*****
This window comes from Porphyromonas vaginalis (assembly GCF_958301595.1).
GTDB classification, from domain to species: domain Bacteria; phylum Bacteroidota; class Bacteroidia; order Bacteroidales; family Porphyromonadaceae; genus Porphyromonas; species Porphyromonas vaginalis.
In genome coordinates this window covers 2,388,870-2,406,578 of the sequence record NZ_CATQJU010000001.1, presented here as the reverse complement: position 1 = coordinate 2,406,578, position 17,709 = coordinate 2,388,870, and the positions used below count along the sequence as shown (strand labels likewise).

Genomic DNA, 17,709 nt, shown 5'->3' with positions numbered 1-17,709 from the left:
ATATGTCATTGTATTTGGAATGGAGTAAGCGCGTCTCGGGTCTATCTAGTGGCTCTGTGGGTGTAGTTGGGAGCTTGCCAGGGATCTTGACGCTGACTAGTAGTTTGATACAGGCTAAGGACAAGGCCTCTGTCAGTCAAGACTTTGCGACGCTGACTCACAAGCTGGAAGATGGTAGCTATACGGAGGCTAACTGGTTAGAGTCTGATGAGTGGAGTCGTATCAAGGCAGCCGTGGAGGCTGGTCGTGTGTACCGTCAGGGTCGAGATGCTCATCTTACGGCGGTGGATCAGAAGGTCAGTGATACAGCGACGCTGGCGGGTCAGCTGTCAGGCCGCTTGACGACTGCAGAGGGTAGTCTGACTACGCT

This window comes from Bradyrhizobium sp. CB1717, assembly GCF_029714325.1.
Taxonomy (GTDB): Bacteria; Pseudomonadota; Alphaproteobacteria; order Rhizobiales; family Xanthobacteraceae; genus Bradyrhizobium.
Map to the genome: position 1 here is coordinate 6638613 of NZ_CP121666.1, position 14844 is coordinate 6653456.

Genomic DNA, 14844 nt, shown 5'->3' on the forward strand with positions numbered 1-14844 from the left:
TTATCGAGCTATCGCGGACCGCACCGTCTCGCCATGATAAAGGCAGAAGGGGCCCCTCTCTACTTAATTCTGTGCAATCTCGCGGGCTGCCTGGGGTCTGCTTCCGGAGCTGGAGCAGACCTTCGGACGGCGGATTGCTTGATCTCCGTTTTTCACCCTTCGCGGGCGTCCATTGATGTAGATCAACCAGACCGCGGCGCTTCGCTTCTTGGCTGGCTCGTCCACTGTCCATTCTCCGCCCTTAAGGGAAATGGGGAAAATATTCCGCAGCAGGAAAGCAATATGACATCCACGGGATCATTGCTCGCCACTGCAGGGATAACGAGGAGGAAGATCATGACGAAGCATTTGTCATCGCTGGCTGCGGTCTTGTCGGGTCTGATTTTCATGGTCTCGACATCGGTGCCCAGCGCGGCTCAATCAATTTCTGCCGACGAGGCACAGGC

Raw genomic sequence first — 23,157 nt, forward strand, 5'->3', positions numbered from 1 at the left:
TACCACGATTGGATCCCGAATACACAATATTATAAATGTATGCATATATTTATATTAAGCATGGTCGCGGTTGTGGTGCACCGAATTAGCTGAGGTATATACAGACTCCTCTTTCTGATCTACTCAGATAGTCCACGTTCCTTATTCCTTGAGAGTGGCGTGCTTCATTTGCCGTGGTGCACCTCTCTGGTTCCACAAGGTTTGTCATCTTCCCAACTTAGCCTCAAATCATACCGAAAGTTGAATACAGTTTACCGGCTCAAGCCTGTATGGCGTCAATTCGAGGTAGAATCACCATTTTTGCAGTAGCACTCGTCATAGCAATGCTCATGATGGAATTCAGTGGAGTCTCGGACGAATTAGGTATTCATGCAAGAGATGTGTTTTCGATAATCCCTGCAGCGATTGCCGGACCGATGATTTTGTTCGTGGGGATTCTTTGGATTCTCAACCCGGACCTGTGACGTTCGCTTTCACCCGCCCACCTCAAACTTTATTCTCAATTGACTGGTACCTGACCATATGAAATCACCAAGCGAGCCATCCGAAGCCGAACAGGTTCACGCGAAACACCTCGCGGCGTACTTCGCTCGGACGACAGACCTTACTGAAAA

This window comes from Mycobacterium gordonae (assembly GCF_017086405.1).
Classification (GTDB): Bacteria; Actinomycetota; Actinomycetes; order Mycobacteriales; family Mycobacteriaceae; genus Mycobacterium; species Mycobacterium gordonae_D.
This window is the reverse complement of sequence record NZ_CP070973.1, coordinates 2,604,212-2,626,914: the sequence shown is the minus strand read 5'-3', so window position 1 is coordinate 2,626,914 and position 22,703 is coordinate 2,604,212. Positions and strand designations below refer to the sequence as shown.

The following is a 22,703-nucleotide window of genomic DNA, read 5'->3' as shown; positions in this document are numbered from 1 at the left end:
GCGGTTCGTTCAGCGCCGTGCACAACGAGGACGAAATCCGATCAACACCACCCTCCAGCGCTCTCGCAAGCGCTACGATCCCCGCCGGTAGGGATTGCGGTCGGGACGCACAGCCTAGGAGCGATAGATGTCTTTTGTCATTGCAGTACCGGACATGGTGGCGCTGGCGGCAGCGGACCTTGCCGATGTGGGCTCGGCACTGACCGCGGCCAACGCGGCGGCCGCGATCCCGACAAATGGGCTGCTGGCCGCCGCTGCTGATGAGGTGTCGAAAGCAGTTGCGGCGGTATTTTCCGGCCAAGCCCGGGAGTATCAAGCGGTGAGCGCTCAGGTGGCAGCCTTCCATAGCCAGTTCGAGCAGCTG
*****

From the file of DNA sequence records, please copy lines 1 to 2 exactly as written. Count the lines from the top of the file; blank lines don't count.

This window comes from Porphyromonas vaginalis (assembly GCF_958301595.1).
GTDB classification, from domain to species: domain Bacteria; phylum Bacteroidota; class Bacteroidia; order Bacteroidales; family Porphyromonadaceae; genus Porphyromonas; species Porphyromonas vaginalis.